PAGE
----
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Inflammatory bowel disease I
PMO-239 Inflammatory bowel disease and pregnancy: lack of knowledge is associated with negative patient views
  1. C Selinger1,2,
  2. J McLaughlin2,
  3. J Eaden3,
  4. R Leong1,
  5. S Lal2
  1. 1Gastroenterology and Liver Services, Concord Hospital and Bankstown Hospital, Sydney, Australia
  2. 2School of Translational Medicine, University of Manchester, Manchester, UK
  3. 3Gastroenterology, University Hospitals of Coventry and Warwickshire, Coventry, UK

Abstract

Introduction Enabling women with inflammatory bowel diseases (IBD) to a have successful pregnancy requires complex decisions. This study aimed to assess patients' views on IBD and pregnancy and to correlate them with knowledge.

Methods Female IBD patients aged 18–45 years were recruited from Australian gastroenterology clinics and private offices. Data were collected on demographics, disease specifics and previous pregnancies. General attitudes were assessed on fertility, medication use, mode of delivery and pregnancy outcomes. Attitudes regarding their personal situation were assessed in participants who had not given birth since their diagnosis of IBD. Agreement was rated on 5 Point Likert scales and knowledge of pregnancy related issues in IBD was assessed by the recently validated Crohn's and Colitis Pregnancy Knowledge Score “CCPKnow”. Statistical analysis was performed using Student t test and ANOVA.

Results Of 145 women (median age 32 years, 70% married) 45% had Crohn's disease, 45% ulcerative colitis and 10% IBD-unclassified. 49 women had successfully delivered children after their diagnosis of IBD. General attitudes: Only 51% agreed that IBD medication should be continued prior to conception. 68% agreed with the need for medical therapy for flares during pregnancy, but 24% felt it more important to tolerate symptoms rather than to have medicines. 36% of participants believed that any IBD medication is “bad” for unborn children. Patients believed that women with IBD are likely to have a vaginal delivery (87%) or a healthy baby (68%), but 37% expected a difficult pregnancy. 70% thought that women on IBD medication should not breastfeed. Personal attitudes: Of 96 nulliparous women after IBD diagnosis, 46% were worried about infertility, passing IBD to offspring (75%) and 30% considered not having children because of IBD. 90% worried about the effect of IBD on pregnancy and 91% about the effects of pregnancy on IBD. Correlation of attitudes and knowledge: General attitudes that “medication should be stopped prior to conception” (p<0.001), “pregnant women should avoid all IBD drugs” (p<0.001), and “put up with symptoms” (p<0.001) were all associated with significantly lower knowledge. Personal attitudes were not associated with knowledge.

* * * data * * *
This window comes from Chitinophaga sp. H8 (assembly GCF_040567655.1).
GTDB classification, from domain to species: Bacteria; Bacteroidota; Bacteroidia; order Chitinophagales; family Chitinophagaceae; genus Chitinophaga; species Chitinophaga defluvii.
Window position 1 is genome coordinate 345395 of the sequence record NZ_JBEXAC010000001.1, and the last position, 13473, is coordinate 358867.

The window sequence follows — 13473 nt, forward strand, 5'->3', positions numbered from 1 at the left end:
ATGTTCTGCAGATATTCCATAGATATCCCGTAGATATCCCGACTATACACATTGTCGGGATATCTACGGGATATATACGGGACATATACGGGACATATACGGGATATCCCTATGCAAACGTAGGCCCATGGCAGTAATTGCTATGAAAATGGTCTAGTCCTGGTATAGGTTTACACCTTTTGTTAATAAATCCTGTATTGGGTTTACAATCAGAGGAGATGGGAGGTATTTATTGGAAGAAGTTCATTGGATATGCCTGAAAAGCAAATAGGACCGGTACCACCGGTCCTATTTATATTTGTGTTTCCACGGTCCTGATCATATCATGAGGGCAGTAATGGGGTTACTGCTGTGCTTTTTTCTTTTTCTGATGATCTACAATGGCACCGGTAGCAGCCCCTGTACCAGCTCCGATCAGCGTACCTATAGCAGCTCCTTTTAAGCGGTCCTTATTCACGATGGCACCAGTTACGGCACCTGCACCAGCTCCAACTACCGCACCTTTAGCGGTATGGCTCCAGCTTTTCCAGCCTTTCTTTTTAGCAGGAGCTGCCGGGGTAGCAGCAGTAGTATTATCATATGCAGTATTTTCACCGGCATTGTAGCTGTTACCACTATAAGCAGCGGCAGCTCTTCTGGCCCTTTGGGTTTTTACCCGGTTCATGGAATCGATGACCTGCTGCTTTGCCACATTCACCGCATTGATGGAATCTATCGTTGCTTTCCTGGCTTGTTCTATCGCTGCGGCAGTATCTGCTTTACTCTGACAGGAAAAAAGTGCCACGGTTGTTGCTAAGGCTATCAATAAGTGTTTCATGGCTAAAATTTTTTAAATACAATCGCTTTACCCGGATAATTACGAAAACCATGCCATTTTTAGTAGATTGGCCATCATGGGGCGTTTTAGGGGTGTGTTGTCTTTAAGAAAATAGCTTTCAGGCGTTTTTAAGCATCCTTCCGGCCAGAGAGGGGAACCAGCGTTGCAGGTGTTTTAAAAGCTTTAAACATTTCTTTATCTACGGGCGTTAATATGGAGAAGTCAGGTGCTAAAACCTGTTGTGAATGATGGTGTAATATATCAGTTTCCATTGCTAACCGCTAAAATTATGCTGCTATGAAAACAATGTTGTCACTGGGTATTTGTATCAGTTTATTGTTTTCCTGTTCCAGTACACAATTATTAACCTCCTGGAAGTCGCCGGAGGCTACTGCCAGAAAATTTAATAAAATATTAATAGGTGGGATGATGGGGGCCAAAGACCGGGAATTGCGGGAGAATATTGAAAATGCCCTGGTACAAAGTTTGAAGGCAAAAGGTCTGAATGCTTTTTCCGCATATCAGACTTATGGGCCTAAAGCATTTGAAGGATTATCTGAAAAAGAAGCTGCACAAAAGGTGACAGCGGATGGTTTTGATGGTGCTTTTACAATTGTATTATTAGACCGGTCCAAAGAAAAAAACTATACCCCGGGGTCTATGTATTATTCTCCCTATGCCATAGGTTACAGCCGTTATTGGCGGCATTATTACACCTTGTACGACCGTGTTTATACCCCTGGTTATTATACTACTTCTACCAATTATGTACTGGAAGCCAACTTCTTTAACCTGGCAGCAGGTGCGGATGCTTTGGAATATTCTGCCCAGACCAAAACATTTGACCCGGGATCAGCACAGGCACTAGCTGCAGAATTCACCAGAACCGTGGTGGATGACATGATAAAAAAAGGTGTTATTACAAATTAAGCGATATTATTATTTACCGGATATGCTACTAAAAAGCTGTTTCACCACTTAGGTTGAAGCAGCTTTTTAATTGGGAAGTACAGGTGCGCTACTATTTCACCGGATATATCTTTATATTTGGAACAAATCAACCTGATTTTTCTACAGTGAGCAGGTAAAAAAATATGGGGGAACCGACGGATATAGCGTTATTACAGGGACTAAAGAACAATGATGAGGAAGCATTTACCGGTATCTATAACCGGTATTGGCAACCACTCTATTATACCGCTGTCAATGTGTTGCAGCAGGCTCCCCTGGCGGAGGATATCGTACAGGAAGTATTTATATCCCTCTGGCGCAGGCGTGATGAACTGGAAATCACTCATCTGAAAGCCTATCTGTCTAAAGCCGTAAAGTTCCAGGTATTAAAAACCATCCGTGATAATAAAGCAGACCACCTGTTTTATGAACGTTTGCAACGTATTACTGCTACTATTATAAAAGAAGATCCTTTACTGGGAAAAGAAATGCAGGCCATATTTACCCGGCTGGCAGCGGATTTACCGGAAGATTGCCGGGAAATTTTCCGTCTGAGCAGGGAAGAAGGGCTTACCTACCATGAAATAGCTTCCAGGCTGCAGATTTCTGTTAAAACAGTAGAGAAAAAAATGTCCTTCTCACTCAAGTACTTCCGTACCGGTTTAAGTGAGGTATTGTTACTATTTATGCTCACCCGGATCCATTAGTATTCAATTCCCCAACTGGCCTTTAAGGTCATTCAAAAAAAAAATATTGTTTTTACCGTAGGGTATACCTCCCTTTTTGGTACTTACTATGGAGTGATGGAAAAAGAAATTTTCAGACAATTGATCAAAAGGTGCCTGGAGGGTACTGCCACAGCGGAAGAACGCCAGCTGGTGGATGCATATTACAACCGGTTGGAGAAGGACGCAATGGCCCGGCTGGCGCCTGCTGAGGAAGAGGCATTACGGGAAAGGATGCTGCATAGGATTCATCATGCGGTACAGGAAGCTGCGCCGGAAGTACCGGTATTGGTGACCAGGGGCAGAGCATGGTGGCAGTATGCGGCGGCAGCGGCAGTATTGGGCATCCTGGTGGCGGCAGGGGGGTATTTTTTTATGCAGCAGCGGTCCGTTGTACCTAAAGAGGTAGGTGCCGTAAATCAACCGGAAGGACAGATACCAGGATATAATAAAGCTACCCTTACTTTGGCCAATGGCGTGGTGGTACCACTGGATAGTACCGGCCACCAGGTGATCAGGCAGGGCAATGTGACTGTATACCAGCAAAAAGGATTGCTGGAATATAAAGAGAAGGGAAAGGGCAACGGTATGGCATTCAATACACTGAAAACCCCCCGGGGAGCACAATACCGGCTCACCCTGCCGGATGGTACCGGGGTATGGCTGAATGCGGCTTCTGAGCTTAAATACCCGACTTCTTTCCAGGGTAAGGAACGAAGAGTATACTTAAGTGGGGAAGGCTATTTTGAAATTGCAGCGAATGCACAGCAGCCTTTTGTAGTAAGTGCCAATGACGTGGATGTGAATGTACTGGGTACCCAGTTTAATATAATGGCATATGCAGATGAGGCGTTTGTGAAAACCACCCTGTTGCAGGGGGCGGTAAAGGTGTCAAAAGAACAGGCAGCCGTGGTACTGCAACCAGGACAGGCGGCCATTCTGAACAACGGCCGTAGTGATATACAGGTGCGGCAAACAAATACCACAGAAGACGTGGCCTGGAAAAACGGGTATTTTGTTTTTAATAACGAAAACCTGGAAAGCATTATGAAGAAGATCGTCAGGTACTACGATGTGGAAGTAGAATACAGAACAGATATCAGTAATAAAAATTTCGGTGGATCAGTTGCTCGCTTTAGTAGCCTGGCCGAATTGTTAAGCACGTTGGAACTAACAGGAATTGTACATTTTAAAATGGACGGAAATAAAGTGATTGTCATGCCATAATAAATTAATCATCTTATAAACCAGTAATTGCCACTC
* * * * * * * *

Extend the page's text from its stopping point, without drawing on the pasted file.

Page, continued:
Conclusion A significant minority of women felt that IBD medication is harmful to unborn children and women should put up with symptoms. Fear of infertility and concerns about inheritance may explain the extremely high rate of women considering not having children because of IBD. Views contrary to medical evidence were associated with significantly lower knowledge; education and personal counselling should be offered to young women with IBD, particularly those with a low CCPKnow score.

Competing interests None declared.

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